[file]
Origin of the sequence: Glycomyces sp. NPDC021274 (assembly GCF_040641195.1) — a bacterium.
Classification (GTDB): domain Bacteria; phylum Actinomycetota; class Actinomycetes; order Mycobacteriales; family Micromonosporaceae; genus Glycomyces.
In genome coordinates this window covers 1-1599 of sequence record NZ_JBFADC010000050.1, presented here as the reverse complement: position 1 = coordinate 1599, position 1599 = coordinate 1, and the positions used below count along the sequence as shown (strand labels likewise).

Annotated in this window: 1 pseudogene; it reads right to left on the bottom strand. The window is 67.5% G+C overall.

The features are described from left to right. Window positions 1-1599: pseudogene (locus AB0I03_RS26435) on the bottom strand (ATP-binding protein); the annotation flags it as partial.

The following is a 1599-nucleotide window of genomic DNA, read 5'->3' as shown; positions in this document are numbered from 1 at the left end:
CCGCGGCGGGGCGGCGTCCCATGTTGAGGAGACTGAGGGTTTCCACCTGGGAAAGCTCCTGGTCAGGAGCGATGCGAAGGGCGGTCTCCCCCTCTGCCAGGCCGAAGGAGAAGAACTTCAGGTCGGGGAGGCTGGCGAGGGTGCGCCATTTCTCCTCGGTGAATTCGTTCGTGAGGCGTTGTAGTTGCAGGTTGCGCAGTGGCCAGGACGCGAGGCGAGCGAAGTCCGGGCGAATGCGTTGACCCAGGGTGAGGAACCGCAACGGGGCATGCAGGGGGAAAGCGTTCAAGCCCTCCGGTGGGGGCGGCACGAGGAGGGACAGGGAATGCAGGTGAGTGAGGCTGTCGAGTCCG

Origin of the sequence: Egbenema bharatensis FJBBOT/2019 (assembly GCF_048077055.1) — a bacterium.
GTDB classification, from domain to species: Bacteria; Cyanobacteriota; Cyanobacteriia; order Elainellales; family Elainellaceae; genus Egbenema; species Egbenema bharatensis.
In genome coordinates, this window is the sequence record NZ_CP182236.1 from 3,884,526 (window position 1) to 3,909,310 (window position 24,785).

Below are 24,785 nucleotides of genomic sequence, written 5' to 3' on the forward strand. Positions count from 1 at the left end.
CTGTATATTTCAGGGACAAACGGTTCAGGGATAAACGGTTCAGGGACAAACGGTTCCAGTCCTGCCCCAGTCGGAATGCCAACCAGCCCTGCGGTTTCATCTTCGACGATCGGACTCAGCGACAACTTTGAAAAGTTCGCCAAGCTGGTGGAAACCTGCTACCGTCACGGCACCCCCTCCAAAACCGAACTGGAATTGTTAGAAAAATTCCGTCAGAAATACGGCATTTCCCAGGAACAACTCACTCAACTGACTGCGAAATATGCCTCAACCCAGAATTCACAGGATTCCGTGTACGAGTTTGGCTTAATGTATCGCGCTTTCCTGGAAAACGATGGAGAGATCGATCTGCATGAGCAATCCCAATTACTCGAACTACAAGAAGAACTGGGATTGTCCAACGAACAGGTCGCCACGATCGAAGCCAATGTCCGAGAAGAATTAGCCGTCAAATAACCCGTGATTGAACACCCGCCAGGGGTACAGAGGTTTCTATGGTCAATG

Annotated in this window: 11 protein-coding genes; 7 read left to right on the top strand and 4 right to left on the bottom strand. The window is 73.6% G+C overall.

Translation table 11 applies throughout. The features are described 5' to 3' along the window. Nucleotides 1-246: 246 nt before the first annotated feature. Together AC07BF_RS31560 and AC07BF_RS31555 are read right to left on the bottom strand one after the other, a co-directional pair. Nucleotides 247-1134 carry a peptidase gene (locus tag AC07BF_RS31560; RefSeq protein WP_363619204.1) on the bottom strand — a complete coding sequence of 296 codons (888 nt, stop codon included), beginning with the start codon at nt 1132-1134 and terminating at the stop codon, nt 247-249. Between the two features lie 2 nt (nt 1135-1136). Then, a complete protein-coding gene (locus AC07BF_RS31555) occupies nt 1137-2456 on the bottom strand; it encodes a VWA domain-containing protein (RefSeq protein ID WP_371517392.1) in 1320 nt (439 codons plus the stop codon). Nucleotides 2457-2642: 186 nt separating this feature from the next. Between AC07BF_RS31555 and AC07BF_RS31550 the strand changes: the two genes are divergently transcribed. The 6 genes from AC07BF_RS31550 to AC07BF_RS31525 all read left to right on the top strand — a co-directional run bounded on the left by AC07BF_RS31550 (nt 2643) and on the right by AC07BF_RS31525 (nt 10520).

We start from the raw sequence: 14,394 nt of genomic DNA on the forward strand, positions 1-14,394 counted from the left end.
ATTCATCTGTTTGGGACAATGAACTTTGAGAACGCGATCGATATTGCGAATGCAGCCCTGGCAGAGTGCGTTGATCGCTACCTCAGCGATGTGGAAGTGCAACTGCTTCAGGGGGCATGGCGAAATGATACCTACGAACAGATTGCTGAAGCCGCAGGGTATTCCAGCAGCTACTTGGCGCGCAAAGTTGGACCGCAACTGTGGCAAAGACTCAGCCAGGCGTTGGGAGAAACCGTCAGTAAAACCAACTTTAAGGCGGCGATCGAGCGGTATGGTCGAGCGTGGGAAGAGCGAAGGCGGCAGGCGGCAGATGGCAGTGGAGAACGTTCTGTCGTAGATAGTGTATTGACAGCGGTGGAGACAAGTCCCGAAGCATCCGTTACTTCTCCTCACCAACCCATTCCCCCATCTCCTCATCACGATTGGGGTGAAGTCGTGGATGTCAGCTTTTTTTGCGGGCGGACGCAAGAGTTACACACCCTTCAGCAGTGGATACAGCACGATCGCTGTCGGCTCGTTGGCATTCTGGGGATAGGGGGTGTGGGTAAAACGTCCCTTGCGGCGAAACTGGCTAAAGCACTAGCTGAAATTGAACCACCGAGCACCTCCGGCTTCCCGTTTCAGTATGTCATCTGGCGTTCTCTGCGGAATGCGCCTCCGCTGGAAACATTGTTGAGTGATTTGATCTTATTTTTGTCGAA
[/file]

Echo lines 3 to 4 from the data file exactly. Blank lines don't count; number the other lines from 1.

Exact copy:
In genome coordinates this window covers 1-1599 of sequence record NZ_JBFADC010000050.1, presented here as the reverse complement: position 1 = coordinate 1599, position 1599 = coordinate 1, and the positions used below count along the sequence as shown (strand labels likewise).

Annotated in this window: 1 pseudogene; it reads right to left on the bottom strand. The window is 67.5% G+C overall.